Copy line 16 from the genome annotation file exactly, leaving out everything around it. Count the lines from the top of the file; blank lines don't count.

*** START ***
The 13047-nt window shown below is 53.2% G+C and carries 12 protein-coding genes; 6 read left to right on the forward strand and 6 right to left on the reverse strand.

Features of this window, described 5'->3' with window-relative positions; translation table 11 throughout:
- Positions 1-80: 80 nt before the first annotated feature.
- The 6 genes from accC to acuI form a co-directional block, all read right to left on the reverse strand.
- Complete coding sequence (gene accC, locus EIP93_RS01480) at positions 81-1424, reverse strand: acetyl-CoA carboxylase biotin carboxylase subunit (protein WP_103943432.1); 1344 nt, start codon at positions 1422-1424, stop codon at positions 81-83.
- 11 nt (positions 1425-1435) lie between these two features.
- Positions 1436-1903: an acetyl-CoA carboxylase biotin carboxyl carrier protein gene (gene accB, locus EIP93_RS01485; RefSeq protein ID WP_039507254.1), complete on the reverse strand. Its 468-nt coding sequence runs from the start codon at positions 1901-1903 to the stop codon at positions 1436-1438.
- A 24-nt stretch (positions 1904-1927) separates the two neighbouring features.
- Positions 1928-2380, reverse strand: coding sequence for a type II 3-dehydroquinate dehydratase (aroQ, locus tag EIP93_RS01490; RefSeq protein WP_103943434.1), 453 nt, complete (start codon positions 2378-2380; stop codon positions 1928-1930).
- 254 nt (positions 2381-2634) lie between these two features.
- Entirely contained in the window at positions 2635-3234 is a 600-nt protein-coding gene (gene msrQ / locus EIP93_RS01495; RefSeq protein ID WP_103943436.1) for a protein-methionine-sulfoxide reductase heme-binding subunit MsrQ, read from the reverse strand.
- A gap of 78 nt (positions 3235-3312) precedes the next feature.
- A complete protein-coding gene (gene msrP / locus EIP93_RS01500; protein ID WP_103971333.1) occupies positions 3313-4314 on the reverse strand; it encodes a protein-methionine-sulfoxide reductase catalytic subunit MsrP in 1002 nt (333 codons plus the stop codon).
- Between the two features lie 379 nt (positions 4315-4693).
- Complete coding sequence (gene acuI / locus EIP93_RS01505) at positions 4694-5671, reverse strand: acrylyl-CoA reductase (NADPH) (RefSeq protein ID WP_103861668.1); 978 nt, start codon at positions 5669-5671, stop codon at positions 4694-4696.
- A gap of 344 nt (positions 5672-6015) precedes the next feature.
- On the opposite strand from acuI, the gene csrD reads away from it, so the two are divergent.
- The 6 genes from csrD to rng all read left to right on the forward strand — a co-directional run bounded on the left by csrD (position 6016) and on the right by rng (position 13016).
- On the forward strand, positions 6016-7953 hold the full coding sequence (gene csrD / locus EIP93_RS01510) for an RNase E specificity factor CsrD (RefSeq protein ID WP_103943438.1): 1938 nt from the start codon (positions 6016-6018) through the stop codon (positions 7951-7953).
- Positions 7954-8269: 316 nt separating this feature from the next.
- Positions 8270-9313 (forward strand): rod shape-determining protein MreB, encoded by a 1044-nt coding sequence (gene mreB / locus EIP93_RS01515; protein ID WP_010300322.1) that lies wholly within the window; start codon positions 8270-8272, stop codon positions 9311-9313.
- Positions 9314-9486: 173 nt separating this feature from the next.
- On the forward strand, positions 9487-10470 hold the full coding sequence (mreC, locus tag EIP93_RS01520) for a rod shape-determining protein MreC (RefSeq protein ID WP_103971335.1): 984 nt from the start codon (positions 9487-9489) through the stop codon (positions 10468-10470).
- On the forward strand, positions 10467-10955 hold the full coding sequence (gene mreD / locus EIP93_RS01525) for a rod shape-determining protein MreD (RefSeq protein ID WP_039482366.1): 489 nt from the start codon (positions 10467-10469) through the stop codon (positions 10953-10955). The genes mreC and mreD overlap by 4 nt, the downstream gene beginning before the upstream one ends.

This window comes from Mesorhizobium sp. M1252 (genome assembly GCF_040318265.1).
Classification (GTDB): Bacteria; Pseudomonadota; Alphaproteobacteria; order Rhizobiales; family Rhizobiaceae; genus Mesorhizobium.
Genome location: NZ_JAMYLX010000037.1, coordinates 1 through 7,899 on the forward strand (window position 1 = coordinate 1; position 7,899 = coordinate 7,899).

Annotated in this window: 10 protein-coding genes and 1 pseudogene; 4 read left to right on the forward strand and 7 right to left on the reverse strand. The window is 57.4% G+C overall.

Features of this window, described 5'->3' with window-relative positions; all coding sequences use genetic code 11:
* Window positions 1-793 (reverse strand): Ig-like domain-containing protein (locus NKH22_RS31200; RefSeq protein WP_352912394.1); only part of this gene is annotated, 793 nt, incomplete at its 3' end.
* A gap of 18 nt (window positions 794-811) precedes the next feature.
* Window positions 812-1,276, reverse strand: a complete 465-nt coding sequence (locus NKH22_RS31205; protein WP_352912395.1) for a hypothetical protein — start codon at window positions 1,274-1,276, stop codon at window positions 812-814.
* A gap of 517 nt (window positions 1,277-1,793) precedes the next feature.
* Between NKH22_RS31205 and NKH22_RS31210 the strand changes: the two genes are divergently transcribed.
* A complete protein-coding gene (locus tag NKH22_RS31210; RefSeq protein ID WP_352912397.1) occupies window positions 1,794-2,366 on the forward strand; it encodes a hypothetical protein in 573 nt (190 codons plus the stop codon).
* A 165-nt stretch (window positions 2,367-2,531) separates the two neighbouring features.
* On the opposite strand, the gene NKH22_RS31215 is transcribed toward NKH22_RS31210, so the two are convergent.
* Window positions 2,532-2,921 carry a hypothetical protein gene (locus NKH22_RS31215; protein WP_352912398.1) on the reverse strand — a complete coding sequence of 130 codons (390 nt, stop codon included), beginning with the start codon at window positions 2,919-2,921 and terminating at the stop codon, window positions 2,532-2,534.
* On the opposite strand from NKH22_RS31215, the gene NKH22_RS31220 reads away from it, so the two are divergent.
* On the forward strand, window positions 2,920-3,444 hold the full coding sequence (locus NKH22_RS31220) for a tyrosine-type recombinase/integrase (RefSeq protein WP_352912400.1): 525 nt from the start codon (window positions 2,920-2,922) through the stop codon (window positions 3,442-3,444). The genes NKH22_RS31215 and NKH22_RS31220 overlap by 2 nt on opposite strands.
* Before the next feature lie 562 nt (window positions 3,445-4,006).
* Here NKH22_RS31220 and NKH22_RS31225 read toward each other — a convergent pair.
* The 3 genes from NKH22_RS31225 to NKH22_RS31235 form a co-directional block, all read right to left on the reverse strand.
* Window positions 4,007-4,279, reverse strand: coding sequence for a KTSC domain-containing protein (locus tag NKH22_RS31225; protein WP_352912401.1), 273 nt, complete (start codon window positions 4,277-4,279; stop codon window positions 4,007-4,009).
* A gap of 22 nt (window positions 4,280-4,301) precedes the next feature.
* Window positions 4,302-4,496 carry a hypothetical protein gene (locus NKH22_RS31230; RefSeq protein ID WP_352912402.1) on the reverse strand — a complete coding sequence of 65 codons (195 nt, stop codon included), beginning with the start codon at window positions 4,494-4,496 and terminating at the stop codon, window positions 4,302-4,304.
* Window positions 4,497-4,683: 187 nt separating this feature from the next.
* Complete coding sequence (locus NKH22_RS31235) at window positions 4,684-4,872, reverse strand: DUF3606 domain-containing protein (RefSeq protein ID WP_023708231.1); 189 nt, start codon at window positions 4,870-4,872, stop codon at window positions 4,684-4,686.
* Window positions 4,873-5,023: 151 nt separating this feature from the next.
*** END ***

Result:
- A gap of 344 nt (positions 5672-6015) precedes the next feature.